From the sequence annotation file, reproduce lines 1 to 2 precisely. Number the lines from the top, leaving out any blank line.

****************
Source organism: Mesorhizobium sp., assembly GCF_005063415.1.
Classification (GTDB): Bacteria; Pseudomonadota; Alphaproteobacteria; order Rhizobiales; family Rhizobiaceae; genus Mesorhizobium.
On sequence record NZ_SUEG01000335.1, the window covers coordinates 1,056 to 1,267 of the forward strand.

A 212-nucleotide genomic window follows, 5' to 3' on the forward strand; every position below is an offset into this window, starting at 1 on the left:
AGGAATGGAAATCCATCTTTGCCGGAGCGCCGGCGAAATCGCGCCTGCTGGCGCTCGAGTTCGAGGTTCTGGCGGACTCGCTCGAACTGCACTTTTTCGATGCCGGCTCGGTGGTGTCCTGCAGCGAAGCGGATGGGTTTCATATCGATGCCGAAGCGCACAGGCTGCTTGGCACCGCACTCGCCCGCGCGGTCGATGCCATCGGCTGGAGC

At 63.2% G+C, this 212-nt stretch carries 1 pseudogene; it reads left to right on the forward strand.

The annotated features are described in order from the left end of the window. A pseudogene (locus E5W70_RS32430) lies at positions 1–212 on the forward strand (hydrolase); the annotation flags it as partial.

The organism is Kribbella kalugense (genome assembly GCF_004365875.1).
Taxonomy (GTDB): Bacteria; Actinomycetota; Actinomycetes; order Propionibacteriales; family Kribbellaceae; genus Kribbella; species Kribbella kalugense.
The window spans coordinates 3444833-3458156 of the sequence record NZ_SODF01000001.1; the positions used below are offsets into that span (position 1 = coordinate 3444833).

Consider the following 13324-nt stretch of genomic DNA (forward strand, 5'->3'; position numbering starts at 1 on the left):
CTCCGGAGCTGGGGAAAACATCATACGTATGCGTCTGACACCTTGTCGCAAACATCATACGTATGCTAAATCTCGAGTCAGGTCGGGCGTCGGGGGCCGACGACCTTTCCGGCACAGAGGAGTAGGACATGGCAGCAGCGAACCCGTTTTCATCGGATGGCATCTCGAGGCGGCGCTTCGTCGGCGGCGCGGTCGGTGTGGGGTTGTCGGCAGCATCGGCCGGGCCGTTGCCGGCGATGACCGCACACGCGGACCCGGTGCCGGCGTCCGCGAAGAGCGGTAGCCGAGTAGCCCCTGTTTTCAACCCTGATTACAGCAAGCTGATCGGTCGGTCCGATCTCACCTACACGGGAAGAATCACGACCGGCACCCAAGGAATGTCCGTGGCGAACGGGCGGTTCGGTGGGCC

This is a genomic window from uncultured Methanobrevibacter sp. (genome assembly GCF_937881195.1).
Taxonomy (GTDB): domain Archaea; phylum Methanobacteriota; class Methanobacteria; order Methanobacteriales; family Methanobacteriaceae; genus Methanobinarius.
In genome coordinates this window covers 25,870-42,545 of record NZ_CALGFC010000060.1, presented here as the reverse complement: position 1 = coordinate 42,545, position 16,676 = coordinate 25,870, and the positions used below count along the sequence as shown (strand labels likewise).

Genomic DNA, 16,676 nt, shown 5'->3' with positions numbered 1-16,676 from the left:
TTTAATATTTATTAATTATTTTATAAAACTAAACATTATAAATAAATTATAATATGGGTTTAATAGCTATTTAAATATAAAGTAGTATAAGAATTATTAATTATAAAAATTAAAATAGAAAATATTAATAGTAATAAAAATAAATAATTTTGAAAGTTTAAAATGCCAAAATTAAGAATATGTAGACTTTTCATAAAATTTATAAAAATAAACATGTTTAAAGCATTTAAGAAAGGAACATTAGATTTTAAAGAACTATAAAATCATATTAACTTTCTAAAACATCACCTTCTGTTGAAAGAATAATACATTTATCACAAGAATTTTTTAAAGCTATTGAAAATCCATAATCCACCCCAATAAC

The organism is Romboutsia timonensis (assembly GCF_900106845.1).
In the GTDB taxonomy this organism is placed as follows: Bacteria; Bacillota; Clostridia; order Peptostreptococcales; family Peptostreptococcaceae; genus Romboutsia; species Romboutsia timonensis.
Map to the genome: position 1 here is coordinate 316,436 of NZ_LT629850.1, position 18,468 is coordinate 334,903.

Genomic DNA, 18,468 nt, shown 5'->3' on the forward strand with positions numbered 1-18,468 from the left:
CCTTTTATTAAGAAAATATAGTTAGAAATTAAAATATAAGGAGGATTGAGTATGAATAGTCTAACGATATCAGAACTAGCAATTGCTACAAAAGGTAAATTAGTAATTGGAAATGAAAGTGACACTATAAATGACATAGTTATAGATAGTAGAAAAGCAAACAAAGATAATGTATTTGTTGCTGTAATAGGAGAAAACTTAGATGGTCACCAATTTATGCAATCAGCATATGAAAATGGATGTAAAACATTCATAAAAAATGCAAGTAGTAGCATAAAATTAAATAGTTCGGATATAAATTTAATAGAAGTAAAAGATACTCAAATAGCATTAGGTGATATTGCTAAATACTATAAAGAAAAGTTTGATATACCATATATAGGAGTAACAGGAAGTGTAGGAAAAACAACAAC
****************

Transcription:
Source organism: Mesorhizobium sp., assembly GCF_005063415.1.
Classification (GTDB): Bacteria; Pseudomonadota; Alphaproteobacteria; order Rhizobiales; family Rhizobiaceae; genus Mesorhizobium.